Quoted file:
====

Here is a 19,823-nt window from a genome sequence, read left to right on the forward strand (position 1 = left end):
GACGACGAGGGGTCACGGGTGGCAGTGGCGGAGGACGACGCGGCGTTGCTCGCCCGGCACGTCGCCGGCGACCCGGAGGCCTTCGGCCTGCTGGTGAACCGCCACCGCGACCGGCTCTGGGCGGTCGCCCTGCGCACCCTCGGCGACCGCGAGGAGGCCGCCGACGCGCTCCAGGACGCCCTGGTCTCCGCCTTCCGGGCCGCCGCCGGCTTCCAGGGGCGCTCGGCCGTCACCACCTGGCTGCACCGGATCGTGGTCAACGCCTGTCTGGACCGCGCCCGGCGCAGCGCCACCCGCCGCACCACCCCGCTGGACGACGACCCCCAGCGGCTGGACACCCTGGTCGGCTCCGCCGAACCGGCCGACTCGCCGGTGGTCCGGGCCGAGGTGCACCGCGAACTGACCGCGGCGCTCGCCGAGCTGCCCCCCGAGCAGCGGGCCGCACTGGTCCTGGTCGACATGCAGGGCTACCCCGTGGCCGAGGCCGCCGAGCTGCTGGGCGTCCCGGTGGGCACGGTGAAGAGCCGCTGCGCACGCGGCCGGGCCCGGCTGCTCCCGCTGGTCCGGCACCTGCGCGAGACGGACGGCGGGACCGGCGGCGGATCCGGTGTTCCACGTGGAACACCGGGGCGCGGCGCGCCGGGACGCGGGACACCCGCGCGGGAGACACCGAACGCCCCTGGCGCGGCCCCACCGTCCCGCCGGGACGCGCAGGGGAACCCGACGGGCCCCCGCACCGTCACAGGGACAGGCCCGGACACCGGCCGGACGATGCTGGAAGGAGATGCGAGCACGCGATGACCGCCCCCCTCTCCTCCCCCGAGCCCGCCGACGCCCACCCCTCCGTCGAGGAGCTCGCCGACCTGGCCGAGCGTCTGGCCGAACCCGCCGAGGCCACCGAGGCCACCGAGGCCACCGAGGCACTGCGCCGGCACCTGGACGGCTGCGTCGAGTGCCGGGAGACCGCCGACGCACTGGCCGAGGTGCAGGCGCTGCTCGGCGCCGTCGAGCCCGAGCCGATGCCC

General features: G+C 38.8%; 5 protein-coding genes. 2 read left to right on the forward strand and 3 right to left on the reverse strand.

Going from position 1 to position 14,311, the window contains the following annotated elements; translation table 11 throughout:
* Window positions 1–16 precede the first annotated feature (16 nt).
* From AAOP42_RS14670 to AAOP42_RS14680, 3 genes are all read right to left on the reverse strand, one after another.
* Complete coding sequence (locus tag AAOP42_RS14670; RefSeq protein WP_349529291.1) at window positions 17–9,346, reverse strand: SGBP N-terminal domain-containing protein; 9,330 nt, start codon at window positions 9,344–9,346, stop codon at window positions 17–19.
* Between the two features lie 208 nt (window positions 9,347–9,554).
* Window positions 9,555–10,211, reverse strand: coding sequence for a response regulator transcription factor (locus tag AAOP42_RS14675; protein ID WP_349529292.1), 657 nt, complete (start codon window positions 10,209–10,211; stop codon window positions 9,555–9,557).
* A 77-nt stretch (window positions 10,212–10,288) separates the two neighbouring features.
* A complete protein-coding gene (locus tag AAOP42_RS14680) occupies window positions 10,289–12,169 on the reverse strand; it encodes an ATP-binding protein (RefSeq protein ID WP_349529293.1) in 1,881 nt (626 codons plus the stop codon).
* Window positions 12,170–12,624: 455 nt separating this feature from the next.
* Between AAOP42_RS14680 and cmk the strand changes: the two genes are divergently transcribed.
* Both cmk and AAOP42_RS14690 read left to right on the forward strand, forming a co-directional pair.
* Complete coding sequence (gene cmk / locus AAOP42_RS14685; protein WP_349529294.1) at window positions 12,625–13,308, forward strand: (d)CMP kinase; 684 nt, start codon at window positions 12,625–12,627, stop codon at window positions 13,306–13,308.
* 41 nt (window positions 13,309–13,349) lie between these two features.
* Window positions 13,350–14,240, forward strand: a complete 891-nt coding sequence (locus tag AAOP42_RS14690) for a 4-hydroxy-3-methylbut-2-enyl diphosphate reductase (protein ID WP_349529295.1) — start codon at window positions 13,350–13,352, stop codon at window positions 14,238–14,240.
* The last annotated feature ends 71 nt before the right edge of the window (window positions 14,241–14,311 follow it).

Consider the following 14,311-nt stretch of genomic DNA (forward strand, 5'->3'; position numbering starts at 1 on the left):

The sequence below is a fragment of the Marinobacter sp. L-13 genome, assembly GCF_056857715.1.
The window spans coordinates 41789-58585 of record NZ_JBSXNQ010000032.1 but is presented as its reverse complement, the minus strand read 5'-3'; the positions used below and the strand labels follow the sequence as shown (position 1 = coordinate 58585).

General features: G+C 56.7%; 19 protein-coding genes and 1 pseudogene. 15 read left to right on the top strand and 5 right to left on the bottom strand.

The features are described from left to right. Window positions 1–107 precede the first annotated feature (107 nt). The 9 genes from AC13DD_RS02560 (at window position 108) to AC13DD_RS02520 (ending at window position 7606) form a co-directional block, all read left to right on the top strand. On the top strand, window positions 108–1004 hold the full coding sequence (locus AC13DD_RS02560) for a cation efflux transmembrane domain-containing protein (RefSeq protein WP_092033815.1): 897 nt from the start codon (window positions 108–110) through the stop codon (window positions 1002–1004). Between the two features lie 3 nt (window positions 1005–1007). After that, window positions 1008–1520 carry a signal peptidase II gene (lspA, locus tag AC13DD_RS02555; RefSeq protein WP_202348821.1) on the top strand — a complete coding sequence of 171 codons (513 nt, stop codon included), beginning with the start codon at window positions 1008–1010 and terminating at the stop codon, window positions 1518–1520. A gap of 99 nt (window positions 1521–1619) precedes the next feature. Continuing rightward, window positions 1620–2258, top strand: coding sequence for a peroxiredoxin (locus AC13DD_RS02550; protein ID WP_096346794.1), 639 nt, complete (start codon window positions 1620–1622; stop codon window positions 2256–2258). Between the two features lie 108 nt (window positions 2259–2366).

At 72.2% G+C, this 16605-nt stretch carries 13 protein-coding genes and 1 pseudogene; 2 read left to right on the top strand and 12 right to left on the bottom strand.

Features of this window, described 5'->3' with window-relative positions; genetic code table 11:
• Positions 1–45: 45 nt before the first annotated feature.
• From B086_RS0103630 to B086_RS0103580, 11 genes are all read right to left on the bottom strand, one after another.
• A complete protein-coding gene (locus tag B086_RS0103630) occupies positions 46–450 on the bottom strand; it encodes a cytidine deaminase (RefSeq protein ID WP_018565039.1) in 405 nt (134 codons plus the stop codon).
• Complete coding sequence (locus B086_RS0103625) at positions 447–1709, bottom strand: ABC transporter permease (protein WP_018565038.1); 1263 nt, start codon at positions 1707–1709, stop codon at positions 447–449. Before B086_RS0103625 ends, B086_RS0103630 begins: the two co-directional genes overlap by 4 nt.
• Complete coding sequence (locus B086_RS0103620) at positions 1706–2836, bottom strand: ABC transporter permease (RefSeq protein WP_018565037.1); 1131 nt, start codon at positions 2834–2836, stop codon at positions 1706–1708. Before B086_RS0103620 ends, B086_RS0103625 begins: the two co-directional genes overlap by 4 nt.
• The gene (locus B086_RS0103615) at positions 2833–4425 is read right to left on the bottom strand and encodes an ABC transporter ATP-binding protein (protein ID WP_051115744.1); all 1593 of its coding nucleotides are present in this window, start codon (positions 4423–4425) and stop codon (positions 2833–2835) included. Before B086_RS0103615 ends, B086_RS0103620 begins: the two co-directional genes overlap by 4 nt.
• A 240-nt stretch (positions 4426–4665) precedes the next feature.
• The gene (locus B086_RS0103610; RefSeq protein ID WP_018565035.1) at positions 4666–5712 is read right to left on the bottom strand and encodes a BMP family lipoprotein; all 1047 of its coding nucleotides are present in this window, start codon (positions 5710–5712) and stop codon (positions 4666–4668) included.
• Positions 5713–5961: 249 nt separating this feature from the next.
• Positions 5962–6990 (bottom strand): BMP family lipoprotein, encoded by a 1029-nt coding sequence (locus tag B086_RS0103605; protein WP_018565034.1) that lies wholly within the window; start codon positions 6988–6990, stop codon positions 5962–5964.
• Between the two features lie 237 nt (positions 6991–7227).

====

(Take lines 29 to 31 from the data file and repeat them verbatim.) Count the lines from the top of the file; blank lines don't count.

• Complete coding sequence (locus B086_RS0103625) at positions 447–1709, bottom strand: ABC transporter permease (protein WP_018565038.1); 1263 nt, start codon at positions 1707–1709, stop codon at positions 447–449. Before B086_RS0103625 ends, B086_RS0103630 begins: the two co-directional genes overlap by 4 nt.
• Complete coding sequence (locus B086_RS0103620) at positions 1706–2836, bottom strand: ABC transporter permease (RefSeq protein WP_018565037.1); 1131 nt, start codon at positions 2834–2836, stop codon at positions 1706–1708. Before B086_RS0103620 ends, B086_RS0103625 begins: the two co-directional genes overlap by 4 nt.
• The gene (locus B086_RS0103615) at positions 2833–4425 is read right to left on the bottom strand and encodes an ABC transporter ATP-binding protein (protein ID WP_051115744.1); all 1593 of its coding nucleotides are present in this window, start codon (positions 4423–4425) and stop codon (positions 2833–2835) included. Before B086_RS0103615 ends, B086_RS0103620 begins: the two co-directional genes overlap by 4 nt.